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Section 8.1: Rigid Body Constraints Up Chapter 8: Contact and Constraints Subsection 8.2.1: Rigid Interfaces

8.2 Contact

FEBioStudio can be used to set up several types of contact conditions. These contact conditions allow the connection of non-conforming meshes to each other or the specification of non-penetration constraints. FEBioStudio supports the following contact interface categories.
 Interface Description Rigid Connect a deformable mesh to a rigid body Sliding Enforce a non-penetration constraint between two bodies Tied Tie two non-conforming surfaces together
To add a contact definition, select the Physics/Add Contact menu. A dialog box shows up that allows you to select the step for which the contact definition is to be active (or select Initial if the definition is to be active during all steps). To add a particular contact condition, select an option from the list and click on the Add button.
In FEBio, contact constraints are enforced using an Augmented Lagrangian approach. This implies that the Lagrange multipliers are only approximated to a user-specified tolerance. The following parameters will appear in nearly all contact interfaces.
• augmented Lagrangian: Turn the augmented Lagrangian method on or off. When off, a penalty method is used for constraint enforcement.
• augmentation tolerance: Set the convergence tolerance for the Lagrange multipliers.
• Penalty factor: The penalty factor controls the rate of convergence. A high penalty factor will try to reach the tolerance quickly, but if chosen too high might introduce instability into the system. If it is too low, convergence to within the specified tolerance might not be reached.
For sliding interfaces, there will usually be an option for two-pass option. In a usual contact implementation, the required integrations are only performed over one of the surfaces, usually referred to as the slave surface. If the contacting surfaces are perfectly smooth, it does not matter which surface acts as the slave or master surface. However, in an FE simulation the surfaces are discretized and are most likely non-conforming. Thus, the choice of master and slave surfaces is important and will introduce bias in the solution. It is usually advisable to select the more finely meshed surface as the slave. In the two pass algorithm, an attempt is made to reduce the bias by performing the contact calculations twice, with the roles of slave and master surface switched for the second pass. Although it may appear that the two pass algorithm is always the best choice, this is not always so. Certain contact applications perform better using a single pass. See the FEBio Theory Manual for a more detailed description of the contact model.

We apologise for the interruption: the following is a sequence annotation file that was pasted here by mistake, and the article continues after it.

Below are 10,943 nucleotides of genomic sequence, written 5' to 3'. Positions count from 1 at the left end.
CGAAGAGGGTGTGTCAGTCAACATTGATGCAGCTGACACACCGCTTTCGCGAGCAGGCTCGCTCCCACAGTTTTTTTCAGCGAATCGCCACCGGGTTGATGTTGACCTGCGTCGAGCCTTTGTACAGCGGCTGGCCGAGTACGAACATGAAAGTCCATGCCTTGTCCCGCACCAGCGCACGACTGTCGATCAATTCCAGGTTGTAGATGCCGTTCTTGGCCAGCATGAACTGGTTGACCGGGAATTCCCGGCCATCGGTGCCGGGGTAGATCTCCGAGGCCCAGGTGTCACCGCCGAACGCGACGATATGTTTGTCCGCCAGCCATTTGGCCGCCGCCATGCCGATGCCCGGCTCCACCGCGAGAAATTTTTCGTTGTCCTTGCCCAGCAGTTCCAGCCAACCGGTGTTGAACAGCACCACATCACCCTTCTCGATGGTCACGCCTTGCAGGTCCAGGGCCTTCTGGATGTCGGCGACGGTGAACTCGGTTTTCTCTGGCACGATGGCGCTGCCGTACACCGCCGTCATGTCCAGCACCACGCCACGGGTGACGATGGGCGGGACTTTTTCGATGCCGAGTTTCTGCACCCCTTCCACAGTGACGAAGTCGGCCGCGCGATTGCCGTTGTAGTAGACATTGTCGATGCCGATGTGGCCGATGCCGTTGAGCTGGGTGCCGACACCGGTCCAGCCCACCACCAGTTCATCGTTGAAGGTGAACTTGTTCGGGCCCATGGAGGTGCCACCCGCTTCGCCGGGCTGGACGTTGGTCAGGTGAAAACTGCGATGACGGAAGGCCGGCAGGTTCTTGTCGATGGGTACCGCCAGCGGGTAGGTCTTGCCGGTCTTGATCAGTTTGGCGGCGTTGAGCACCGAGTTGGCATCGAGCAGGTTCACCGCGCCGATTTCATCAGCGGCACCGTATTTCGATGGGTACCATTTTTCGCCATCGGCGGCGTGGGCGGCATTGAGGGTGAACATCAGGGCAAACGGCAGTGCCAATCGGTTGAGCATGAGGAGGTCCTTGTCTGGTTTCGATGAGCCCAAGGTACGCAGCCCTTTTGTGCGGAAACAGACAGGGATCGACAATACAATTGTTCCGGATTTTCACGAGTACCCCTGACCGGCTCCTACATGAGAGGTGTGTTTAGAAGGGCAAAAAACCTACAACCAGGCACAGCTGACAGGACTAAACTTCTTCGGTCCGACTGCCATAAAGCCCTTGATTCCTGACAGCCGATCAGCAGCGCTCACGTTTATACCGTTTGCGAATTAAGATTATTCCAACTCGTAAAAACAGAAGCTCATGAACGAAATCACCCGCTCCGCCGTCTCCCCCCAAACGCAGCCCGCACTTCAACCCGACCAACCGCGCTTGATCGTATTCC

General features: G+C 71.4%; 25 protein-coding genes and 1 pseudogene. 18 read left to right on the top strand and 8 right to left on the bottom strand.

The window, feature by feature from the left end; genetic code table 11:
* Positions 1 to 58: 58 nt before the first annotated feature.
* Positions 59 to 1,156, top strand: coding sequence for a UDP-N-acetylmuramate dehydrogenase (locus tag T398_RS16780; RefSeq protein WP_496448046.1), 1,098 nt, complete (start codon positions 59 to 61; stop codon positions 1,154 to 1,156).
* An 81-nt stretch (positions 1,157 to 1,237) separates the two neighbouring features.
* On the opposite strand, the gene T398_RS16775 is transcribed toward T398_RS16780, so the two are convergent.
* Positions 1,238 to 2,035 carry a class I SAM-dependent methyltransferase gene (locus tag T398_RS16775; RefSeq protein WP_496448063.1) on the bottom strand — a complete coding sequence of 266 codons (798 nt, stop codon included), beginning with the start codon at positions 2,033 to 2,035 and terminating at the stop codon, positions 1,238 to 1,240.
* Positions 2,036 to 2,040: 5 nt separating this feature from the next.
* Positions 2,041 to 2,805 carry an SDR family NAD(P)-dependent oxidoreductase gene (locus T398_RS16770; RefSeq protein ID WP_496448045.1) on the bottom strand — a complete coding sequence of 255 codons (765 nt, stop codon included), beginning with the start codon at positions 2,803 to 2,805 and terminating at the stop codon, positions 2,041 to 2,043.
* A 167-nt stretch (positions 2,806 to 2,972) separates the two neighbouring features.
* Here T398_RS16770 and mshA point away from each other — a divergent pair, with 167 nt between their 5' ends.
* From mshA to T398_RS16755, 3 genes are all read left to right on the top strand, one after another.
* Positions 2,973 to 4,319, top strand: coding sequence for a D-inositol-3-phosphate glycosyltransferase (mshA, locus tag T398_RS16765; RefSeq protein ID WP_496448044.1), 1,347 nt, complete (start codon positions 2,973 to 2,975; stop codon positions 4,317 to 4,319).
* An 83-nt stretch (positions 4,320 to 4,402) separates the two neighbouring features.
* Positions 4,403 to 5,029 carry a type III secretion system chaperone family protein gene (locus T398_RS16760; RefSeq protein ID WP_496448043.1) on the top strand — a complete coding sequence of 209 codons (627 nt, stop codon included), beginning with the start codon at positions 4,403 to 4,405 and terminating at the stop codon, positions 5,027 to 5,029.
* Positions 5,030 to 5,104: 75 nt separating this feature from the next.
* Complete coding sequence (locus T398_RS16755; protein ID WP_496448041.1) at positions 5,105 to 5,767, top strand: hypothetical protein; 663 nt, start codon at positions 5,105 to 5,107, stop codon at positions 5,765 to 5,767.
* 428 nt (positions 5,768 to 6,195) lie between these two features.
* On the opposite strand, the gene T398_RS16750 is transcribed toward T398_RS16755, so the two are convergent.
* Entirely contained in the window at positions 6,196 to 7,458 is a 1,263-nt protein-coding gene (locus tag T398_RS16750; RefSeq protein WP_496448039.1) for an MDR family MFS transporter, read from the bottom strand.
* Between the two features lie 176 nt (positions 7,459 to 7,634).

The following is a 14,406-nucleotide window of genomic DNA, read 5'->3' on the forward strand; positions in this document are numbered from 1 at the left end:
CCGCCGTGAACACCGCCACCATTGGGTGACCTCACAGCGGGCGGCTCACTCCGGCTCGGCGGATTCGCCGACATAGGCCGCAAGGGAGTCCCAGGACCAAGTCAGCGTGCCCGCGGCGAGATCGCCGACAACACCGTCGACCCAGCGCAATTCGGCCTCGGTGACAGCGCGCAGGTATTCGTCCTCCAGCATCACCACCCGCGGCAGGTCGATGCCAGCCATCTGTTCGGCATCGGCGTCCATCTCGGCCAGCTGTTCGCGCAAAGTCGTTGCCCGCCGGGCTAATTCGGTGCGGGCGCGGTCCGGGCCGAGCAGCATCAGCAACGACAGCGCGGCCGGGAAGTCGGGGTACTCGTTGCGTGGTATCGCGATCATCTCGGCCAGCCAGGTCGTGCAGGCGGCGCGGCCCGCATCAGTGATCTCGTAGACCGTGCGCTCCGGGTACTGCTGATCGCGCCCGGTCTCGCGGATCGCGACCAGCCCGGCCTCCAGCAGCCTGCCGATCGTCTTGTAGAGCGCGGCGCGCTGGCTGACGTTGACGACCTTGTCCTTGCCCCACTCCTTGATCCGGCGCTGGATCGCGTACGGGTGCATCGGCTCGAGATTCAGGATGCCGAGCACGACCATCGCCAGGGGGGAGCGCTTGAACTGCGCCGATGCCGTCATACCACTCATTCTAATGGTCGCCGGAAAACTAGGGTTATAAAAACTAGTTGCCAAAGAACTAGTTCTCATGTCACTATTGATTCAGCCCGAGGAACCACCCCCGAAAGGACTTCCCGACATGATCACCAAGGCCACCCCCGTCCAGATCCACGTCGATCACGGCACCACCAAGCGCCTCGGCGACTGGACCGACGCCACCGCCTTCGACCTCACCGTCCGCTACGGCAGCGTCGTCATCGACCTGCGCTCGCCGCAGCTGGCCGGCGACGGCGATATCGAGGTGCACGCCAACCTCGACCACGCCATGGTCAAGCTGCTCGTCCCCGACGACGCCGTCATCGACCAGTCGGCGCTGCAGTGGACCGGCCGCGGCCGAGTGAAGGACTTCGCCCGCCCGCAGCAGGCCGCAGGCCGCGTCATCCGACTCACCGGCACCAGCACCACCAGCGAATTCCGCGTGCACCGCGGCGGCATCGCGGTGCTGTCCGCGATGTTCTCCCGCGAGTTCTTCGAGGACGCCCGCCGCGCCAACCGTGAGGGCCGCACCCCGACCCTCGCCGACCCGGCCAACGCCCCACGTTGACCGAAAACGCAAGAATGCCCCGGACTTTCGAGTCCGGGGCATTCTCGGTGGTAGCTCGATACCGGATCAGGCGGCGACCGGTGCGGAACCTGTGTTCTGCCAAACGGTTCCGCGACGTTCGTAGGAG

After the contact parameters are entered the user needs to define the master and slave surfaces. To do this, first close the contact interface dialog and select the contact interface in the Model Editor. In the Model Editor you will now notice two selection boxes, one for the master surface and one for the slave surface. The boxes work similarly as for boundary conditions. For instance, to add a surface of your model to the master surface, select the surface in the Graphics View and press the '' button in the master's surface selection box.
A description of the different contact definitions follows, although you should consult the FEBio User's Manual for a detailed overview of the parameters and use of the various contact interfaces.
Section 8.1: Rigid Body Constraints Up Chapter 8: Contact and Constraints Subsection 8.2.1: Rigid Interfaces